Students Use Minecraft: Education Edition To Showcase Solutions Combatting Climate Change

I always consider myself very privileged in my role because of the diverse experiences and opportunities I get to participate in. One of the highlights of late 2020 was being asked to judge student submissions in a competition run by Singapore’s Energy Market Authority (EMA).

A well lit campus in a world created by students in Singapore. Credit

The quality of entries by secondary school students was very high, as they collaboratively worked to come up with innovative solutions to combat the energy trilemma of balancing the tradeoffs between:

  1. Energy security
  2. Energy equity (i.e. competitive prices)
  3. Environmental sustainability

There is a terrific blog from the Minecraft: Education Edition team here that I encourage you to read in detail, but you’ll see below I’ve embedded the three top entries.

What I particularly liked about this competition was the depth of scientific knowledge demonstrated by students: both in their explanations during their video walkthrough, and in their world creation inside of Minecraft: Education Edition. As a platform, Minecraft is sometimes dismissed as merely “a game”, but I think readers will see the complex environment that can be created with real-world physics and mechanics demonstrated by these student entries.

To that end, Minecraft: Education Edition is the perfect platform to demonstrate student creativity, collaboration and deep theoretical knowledge and understanding – all skills that sit at the heart of most education frameworks in countries today. On top of this, the students have very high engagement because of the great fun that Minecraft represents as a platform to demonstrate learning.

The Winners

First Place

Each student group reflected on their learnings from this competition (again, read these in full here), with the winners noting:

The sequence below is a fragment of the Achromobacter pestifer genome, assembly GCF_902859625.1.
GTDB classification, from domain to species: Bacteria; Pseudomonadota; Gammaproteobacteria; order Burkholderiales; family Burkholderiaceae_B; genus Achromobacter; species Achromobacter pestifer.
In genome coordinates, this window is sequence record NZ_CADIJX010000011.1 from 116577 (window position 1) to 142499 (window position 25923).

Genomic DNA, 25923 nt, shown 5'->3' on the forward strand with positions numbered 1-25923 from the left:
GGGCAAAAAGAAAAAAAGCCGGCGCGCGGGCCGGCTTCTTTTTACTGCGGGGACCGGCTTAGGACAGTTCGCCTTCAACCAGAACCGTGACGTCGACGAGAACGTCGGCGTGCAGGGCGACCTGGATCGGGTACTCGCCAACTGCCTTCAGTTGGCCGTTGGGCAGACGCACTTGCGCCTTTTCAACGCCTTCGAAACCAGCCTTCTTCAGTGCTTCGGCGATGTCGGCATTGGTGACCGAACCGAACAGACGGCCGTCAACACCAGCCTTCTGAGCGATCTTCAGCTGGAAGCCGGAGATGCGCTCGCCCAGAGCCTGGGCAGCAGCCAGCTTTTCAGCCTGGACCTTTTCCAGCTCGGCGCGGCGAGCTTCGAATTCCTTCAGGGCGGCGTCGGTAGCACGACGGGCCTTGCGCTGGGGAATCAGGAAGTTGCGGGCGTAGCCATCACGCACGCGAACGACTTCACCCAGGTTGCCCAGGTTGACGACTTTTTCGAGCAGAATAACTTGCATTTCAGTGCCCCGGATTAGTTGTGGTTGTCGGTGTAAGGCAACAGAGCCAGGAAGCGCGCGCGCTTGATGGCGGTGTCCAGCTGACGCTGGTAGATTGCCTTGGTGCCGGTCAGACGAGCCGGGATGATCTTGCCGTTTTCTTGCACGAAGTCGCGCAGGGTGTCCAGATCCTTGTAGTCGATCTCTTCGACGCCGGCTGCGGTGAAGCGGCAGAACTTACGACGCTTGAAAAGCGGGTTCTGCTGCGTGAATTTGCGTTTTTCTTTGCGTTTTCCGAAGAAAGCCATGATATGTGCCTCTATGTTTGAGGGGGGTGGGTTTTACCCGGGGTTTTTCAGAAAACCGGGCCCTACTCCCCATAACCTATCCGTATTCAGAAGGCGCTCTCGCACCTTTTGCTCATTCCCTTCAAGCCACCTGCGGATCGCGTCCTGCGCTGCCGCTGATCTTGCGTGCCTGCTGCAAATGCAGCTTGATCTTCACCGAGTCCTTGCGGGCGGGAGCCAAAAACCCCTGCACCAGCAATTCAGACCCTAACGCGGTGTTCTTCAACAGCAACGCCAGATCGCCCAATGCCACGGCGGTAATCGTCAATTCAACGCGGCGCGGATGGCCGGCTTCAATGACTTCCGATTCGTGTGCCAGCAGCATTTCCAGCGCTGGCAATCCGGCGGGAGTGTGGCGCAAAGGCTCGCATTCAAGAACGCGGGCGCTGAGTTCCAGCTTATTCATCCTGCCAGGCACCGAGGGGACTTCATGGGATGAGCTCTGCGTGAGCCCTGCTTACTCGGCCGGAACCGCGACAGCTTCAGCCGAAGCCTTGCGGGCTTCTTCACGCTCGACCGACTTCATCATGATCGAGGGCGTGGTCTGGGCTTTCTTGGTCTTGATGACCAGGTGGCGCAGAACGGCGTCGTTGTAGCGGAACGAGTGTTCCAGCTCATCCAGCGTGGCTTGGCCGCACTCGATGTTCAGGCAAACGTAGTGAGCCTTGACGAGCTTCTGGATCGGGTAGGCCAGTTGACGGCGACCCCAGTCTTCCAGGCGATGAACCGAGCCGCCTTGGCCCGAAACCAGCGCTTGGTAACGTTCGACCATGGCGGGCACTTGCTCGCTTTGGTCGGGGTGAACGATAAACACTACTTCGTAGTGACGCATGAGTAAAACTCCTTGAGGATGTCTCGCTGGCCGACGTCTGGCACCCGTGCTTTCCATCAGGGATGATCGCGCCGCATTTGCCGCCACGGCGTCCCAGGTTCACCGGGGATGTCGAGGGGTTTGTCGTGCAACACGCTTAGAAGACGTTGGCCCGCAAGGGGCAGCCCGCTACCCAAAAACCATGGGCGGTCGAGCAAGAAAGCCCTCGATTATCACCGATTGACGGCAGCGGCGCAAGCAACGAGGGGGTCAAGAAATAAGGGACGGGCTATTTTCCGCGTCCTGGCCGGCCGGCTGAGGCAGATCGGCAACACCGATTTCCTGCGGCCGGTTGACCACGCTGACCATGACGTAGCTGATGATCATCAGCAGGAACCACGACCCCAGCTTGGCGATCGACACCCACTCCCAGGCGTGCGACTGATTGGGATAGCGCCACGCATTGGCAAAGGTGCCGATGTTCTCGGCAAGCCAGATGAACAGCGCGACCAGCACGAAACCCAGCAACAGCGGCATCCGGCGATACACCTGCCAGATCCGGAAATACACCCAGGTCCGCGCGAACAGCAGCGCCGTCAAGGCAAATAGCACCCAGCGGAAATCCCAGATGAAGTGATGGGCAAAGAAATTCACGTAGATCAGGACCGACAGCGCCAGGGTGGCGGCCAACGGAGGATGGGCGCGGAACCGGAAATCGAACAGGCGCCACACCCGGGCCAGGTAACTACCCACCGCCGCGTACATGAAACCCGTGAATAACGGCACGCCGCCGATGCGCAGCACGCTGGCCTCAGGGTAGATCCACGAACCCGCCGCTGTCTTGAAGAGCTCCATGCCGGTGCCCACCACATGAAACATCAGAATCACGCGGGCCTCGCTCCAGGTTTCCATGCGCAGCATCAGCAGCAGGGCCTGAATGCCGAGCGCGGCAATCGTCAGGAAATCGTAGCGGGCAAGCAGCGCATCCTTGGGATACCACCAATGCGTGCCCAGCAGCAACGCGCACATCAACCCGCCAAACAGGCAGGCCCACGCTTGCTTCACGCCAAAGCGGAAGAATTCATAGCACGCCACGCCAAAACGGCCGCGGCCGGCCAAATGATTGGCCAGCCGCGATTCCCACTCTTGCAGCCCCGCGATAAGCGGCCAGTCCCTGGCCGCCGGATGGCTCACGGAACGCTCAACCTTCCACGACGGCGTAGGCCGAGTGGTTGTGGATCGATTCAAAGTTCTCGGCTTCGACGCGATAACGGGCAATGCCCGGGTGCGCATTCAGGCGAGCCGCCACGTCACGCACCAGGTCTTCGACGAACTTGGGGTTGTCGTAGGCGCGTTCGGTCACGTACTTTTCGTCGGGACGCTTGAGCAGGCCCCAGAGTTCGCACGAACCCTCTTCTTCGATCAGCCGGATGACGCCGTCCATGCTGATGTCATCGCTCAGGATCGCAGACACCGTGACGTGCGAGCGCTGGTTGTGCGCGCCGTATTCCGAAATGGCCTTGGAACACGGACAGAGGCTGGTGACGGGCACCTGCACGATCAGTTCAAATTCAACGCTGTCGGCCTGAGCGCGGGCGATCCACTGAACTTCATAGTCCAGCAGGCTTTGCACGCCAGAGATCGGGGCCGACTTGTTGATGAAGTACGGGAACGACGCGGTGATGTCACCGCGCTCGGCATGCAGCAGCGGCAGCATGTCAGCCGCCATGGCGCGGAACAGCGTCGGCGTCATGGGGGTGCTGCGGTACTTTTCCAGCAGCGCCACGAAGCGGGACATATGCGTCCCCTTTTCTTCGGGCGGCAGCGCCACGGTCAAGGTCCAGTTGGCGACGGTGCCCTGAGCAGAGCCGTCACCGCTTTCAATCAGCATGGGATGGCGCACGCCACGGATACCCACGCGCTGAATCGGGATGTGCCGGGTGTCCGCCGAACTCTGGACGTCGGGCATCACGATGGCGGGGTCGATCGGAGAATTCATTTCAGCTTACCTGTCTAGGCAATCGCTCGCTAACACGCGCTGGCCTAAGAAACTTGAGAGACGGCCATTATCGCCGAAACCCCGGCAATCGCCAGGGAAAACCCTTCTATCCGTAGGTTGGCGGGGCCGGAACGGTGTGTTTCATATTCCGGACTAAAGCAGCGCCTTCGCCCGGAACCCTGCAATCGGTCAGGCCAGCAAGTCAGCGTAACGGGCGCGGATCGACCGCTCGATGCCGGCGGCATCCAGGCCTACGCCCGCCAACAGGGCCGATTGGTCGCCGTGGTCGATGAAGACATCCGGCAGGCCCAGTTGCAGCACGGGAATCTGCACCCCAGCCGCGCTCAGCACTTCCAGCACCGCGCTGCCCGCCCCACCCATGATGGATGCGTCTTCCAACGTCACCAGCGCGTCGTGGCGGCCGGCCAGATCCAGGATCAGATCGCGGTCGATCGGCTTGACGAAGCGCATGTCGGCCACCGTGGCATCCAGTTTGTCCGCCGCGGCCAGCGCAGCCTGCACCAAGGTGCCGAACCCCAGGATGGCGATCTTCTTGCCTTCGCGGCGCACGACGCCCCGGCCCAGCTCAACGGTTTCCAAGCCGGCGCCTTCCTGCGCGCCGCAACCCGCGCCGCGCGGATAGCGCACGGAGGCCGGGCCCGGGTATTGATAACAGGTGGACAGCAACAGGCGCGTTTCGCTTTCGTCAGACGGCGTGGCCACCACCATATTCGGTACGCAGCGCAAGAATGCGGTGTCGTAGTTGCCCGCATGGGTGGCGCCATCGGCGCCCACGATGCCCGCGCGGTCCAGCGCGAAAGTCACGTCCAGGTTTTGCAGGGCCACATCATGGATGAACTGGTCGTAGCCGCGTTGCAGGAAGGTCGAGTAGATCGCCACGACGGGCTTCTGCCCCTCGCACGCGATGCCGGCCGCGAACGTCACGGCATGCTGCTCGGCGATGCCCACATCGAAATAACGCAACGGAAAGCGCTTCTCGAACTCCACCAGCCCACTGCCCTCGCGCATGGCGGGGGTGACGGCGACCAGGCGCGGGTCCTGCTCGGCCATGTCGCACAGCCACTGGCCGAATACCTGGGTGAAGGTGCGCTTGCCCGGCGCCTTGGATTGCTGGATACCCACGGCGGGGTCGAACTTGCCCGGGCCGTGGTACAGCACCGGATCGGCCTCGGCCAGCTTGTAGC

After taking part in the challenge, we learned that there is no one silver bullet that would solve global and complex issues such as the energy trilemma … We also learned that we do not necessarily have to work in the power industry in order to contribute to a more sustainable energy future.

Students Design Innovative Solutions in the Singapore Energy Grand Challenge for Youth | Minecraft: Education Edition

First Runner Up

When building our energy-efficient world, we were initially worried that we might not be able to meet the deadlines, since we were juggling between this project and our school examinations. But we encouraged one another along to get the tasks done, and we were glad that our strong camaraderie allowed us to eventually finish building a world we are proud of for the challenge…. Through this experience, we have gained a deeper understanding of Singapore’s Energy Story and had fun exploring different, innovative, energy-efficient ideas. It was indeed a gratifying experience for the team as we learned and grew as individuals.

Students Design Innovative Solutions in the Singapore Energy Grand Challenge for Youth | Minecraft: Education Edition

Second Runner Up

The thought of using Minecraft: Education Edition to put our vision of a future energy-efficient school excited us. It put our critical thinking skills to the test because we needed to consider implications and trade-offs to come up with new and innovative ideas …. One of our key takeaways from participating in the challenge is that we are now all more careful about how we use energy and make a point of saving it where we can. Learning more about Singapore’s Energy Story and the energy trilemma that we need to manage has also inspired us to contribute more actively to making Singapore more sustainable for everyone.

Students Design Innovative Solutions in the Singapore Energy Grand Challenge for Youth | Minecraft: Education Edition

Final Thoughts

Running Minecraft:Education Edition competitions like this is a great way to engage students and allow them to demonstrate authentic learning, student voice and creativity in a platform that many students are already familiar with.

Putting together a robust learning outcome from the outset is the key and then wrapping a competition framework around that if appropriate. Hopefully this example from students in Singapore help prove what is possible and inspire you to get involved with your students.

I am always keen to discuss what I've written and hear your ideas so leave a reply here...

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